Two Bowie residents and a Laurel man conspired with others to reap $1.6 million of unemployment insurance money during the COVID-19 pandemic, federal prosecutors said Tuesday.
An indictment handed down by a federal grand jury last month alleges that Sky Tiffany Lawson, 28 and Sayquan Leon Bridges, 27, both of Bowie, as well as Christopher Thomas Yancy, 30, of Laurel, worked with seven others to file at least 213 fraudulent unemployment insurance claims in Maryland and California.
Starting at the beginning of the COVID-19 pandemic around March 2020, the nine defendants worked together over the course of more than a year to use others’ personal information to make unauthorized unemployment applications, reaping extra benefits granted by the CARES Act and using the funds for ATM withdrawals to pay for personal expenses, according to the indictment filed in the U.S. District Court of Maryland on June 21 and unsealed over the last two weeks.
The nine are charged with conspiracy, aggravated identity theft and multiple counts of wire fraud. Yancy, the Laurel resident, faces an additional charge for possessing a stolen key that matched a USPS lock, according to the indictment.
If convicted, the defendants could face a maximum sentence of 30 years in federal prison for the conspiracy as well as each count of wire fraud that they face, prosecutors said in a news release. They could also face two years in addition to that for aggravated identity theft. Yancy could face an additional sentence of up to 10 years if convicted on the mail fraud count.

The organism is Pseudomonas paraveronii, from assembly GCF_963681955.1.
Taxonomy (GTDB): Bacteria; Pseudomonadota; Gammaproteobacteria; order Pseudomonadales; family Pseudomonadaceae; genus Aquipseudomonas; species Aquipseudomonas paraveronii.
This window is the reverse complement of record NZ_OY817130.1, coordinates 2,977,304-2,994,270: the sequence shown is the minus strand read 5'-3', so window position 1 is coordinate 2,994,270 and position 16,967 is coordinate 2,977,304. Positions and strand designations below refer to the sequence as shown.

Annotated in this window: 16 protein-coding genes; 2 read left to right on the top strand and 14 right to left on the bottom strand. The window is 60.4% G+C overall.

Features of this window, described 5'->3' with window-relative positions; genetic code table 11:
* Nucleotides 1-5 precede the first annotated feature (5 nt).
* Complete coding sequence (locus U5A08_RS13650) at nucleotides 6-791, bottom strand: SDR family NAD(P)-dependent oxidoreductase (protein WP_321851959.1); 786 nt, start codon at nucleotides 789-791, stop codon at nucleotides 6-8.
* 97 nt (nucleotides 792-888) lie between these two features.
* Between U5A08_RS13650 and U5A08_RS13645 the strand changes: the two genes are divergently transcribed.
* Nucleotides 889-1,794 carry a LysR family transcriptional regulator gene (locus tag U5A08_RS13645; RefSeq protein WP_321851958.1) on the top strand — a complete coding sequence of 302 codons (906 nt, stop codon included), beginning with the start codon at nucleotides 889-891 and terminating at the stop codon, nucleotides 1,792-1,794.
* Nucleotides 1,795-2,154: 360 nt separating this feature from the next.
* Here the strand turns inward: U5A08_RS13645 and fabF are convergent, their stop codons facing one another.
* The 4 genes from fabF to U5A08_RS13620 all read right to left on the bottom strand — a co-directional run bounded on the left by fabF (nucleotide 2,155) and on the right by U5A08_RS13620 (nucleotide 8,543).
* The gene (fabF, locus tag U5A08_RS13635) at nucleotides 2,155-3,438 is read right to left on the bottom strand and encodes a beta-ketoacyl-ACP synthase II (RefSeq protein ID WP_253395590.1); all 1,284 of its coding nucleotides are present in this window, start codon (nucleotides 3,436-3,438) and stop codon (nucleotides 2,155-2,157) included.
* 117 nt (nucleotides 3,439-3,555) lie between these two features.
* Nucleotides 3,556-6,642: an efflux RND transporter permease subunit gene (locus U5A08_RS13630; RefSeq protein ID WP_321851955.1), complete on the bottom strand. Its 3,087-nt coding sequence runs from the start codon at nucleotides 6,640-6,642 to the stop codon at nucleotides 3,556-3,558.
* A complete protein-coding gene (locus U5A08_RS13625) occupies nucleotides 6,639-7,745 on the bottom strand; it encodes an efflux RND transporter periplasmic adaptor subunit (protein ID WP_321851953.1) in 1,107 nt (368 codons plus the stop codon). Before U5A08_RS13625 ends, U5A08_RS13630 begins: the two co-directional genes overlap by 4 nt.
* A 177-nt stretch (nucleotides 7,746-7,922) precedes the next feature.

Also named on the indictment are Dementrous Von Smith, 26, of Waldorf, Nadine Mahoro Mwamikazi, 25, of Silver Spring, Christian Malik Adrea, 24, of Michellville, Stephawn Malik Watson, 26, of District Heights and Aiyanna Mone Washington, 26, of Glenarden. All eight are being represented by different attorneys, according to court records. A ninth defendant’s name is redacted on the indictment.
Washington and Watson both pleaded not guilty on all counts at their respective arraignments earlier this month. Electronic court records did not display an arraignment date for the other defendants.
Others have been accused of making fraudulent applications for Maryland unemployment benefits during the pandemic: Christopher Kenneth Guy, 30, of Tampa, Florida, pleaded guilty in Maryland’s U.S. District Court in February to wire fraud and identity theft offenses for false unemployment applications in several states, including Maryland. He was sentenced last month to serve more than five years of federal prison time.
Other cases involving pandemic relief money intended for businesses: Rudolph Brooks Jr, 45, of Cheltenham, is awaiting further proceedings after being charged with wire fraud and money laundering in connection with a $1.5 million Paycheck Protection Program loan. And last month, Dana Hayes, 37, of Baltimore, was charged with wire fraud, money laundering and identity theft counts after prosecutors said he made false statements on applications for business relief loans.